Spread bets and CFDs are complex instruments and come with a high risk of losing money rapidly due to leverage. 71% of retail investor accounts lose money when spread betting and/or trading CFDs with this provider. You should consider whether you understand how spread bets and CFDs work and whether you can afford to take the high risk of losing your money.

US payroll growth expected to remain steady in January

European markets got off to a soft start to the month yesterday as investors weighed up the messaging from both the Federal Reserve and the Bank of England this week.

Having had a high degree of confidence that rate cuts were coming before the end of Q1, in the first few weeks of this year, this expectation has been reset after both central banks gave markets the equivalent of a bit of a cold shower, prompting some modest weakness across the board, with the S&P500 seeing its biggest one-day loss since September in the aftermath of Powell’s press conference.

We did manage to see a modest rebound yesterday, helped in some part by a decline in oil prices on reports that a ceasefire might be forthcoming between Israel and Hamas in the Middle East, while solid numbers from Amazon and Meta have given a lift to Asia markets meaning a positive start for European markets.

What the past few days has shown us however is that rate cuts are coming, just not as soon as markets were hoping 36 hours ago, although on the plus side all 3 central banks have removed their tightening bias, opening the door to cuts at some point this year.

The dynamics as far as the Bank of England is concerned were probably the most interesting with a 3-way split as 2 MPC members, Mann and Haskel voted for another rate hike, while Swati Dhingra voted for a rate cut. The BOE’s caution appears to be being driven by services inflation, which fell to 6.4% at the end of last year and is expected to be much stickier and is expected to rise to 6.6% in the next few months, before ending this year at 5%.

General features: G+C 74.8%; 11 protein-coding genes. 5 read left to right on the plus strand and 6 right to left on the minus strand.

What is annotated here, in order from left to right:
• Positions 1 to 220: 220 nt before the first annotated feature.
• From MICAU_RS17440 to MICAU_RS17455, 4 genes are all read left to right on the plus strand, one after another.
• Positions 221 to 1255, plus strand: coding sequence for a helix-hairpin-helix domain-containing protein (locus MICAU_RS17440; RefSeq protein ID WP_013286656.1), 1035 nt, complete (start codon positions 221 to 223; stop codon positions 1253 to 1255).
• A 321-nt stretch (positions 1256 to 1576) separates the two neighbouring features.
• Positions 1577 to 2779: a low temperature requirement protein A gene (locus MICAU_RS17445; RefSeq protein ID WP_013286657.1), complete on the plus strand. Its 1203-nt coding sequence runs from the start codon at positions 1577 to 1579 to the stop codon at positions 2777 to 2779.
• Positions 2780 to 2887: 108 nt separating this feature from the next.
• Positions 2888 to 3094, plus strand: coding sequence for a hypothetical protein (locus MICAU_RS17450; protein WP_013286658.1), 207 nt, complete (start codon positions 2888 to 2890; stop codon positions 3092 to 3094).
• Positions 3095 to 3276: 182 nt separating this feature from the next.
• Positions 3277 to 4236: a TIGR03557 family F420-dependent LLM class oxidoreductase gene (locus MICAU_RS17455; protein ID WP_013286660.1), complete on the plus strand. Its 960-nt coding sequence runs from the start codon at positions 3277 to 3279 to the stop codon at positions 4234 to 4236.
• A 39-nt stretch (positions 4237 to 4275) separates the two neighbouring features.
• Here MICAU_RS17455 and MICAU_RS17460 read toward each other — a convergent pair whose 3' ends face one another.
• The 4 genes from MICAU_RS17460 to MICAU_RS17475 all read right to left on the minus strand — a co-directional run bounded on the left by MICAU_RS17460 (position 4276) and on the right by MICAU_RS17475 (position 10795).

Events in the Red Sea appear to be influencing policymakers and generating a lot of caution with concerns about an uptick in inflation during the summer months.  

Expectations around the inflation and rate cut outlook looked a little bit different this time last week, when markets were keen to assign a high probability that the Fed would look at the possibility of a rate cut in March.

Fed chair Jay Powell’s willingness to pour cold water all over that proved to be a bit of a surprise to a lot of people but it really shouldn’t have given how resilient US economic data has been in recent weeks.

We have seen weekly jobless claims start to edge back up again after dropping below 200k in early January, but even yesterday’s 224k is still a low number and hardly indicative of a struggling US labour market.

There was also yesterday’s better than expected ISM manufacturing survey that rose to its highest level since October 2022, while prices paid jumped to a 9-month high suggesting that input inflation was starting to edge higher again. If this sort of trend is maintained it would help to explain why the Fed is reluctant to move too early when it comes to signalling a modest rate cut.